So...last again, huh?
My excuse is two-part:
1. I picked up the camera yesterday afternoon to take the photo and found the battery was flat. By the time it charged, the evening light had gone.
2. I slept in. I'm on holiday so I didn't wake up this morning until nine!
To the quiltin'....
Well, WHAT a theme. I was in shock for two days after the theme was revealed. Maths?? I thought I had left that trauma behind years ago!
I couldn't come up with a single original thought for days, until one evening we watched an interesting TV show that explores basic human psychology through simple experiments (BBC produced, called The People Watchers). That episode included an experiment in which participants were required to generate a series of numbers by random means (one had dice, another was coin-tossing, etc)and record the results on paper. They were also asked to write a second list of random numbers but the list was to be made up - no number-generating tool to be used. They didn't know for what purpose they were doing any of this. Then a psychologist compared the lists and in every instance was able to correctly identify which of the lists was made up and which was a representation of the numbers generated by the dice or whatever.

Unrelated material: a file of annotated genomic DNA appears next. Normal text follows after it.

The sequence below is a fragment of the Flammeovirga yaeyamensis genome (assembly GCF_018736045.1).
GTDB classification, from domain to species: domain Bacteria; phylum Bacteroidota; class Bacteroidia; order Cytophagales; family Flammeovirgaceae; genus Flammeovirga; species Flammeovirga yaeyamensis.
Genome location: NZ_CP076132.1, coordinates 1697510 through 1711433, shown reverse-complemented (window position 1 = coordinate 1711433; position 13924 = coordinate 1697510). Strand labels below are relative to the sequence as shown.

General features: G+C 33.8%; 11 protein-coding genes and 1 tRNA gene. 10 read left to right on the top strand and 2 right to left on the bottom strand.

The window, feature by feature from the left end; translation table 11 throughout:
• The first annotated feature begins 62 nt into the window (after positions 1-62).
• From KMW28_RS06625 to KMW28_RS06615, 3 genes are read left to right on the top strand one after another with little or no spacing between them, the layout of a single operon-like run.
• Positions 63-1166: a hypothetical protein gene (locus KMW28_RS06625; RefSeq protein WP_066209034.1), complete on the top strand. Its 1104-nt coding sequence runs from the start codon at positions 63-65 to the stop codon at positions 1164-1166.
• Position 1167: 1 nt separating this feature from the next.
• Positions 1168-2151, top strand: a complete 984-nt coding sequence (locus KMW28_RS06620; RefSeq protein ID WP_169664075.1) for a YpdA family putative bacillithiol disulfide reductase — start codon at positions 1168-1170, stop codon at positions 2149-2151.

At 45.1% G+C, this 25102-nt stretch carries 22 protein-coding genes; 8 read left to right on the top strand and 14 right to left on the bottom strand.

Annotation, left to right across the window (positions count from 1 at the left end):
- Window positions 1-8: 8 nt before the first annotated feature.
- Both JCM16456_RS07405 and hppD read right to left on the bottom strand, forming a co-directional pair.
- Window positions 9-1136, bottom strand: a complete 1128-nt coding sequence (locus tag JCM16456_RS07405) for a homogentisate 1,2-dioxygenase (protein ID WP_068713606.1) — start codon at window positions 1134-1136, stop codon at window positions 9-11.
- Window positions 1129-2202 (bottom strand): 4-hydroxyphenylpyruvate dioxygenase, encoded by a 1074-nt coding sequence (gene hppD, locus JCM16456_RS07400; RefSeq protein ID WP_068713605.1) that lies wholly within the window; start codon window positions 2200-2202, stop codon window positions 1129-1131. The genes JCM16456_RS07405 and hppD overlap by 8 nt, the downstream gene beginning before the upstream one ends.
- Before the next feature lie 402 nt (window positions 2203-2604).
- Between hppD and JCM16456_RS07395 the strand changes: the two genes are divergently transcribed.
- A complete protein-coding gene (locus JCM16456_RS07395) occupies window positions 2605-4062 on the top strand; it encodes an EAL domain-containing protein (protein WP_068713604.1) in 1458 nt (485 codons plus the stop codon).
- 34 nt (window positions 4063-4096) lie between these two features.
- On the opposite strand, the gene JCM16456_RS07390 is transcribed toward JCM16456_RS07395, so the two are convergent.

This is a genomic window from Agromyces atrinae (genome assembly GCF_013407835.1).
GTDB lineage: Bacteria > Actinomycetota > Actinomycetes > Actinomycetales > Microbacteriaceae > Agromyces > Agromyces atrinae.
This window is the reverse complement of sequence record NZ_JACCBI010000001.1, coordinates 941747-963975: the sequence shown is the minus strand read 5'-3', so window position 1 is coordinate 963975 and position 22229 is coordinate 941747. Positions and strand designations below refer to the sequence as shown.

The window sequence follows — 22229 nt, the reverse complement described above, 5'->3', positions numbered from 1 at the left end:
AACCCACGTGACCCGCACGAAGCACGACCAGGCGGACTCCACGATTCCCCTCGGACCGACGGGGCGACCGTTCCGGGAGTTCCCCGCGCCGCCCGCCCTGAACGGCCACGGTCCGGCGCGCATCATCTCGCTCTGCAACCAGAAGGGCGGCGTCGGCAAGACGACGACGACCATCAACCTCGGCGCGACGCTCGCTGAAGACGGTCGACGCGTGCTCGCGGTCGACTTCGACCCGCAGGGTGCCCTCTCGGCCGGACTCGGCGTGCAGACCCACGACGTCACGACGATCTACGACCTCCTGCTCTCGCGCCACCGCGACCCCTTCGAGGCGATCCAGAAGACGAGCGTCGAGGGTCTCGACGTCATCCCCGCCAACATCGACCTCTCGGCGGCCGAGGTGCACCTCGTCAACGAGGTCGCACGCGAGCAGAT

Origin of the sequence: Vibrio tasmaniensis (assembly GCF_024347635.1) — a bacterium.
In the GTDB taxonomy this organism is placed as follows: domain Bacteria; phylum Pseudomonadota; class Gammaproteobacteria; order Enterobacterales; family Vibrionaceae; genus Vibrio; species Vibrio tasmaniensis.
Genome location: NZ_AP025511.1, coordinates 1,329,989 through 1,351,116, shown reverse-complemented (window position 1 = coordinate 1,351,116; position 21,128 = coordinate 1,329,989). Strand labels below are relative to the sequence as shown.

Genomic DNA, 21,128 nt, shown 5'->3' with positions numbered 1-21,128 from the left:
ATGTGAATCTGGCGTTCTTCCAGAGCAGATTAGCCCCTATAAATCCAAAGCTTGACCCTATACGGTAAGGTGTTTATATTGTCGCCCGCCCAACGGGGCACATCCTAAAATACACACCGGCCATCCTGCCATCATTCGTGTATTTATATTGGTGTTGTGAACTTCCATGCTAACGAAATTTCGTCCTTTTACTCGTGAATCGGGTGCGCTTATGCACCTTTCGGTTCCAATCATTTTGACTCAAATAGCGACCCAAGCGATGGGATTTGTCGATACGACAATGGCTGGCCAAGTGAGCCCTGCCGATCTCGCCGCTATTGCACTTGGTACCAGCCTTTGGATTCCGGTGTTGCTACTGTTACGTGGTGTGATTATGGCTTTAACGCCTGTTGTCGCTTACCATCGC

The difference between the lists was that the random lists contained sequences of repeated numbers (for example, throwing dice can result in the same number recurring four times in succession) whereas the human lists were more muddled (each of the participants tried to not have runs or groups of numbers to make their list appear "more random"). The purpose of the experiment was to demonstrate that human beings are attracted to pattern, order and sequences. We find it difficult to accept truly random things and even apply that prejudice to selecting lottery numbers.
That all got me thinking about scrap quilts and how, in every class I have done which required random fabric placement, quilters have struggled to allow that to happen! I have seen many a quilter "auditioning" fabrics for a scrap quilt!
I also thought about the "paper bag method" of scrap quilting where you place all your darks in one bag and all your lights in another and spread the mediums between them. You then take one piece from each bag and stitch them together. The only time you may cheat is if you happen upon two pieces of the same colour.
All of which lead to my quilt...
What about a scrap quilt where the fabrics were randomly selected and yet a random pattern resulted? What would be the odds of THAT?
The scale needed to be small to give a true scrap-quilt appearance. Well, can I just say - all you miniaturists? YOU ARE INSANE. Never again will I attempt such a folly. You will also be wincing and writhing at my seam-matching (or complete lack thereof). It took FOREVER to make this insane quilt. I tried desperately to match all of the seams at first, but as the standard went slowly but steadily further into the toilet, I decided to live with the fact that my quilt was A Concept and that it Illustrated a Point :)
So here it is. Bring on the next challenge! ( and, please, make it easy)
Escaping the gray
1 day ago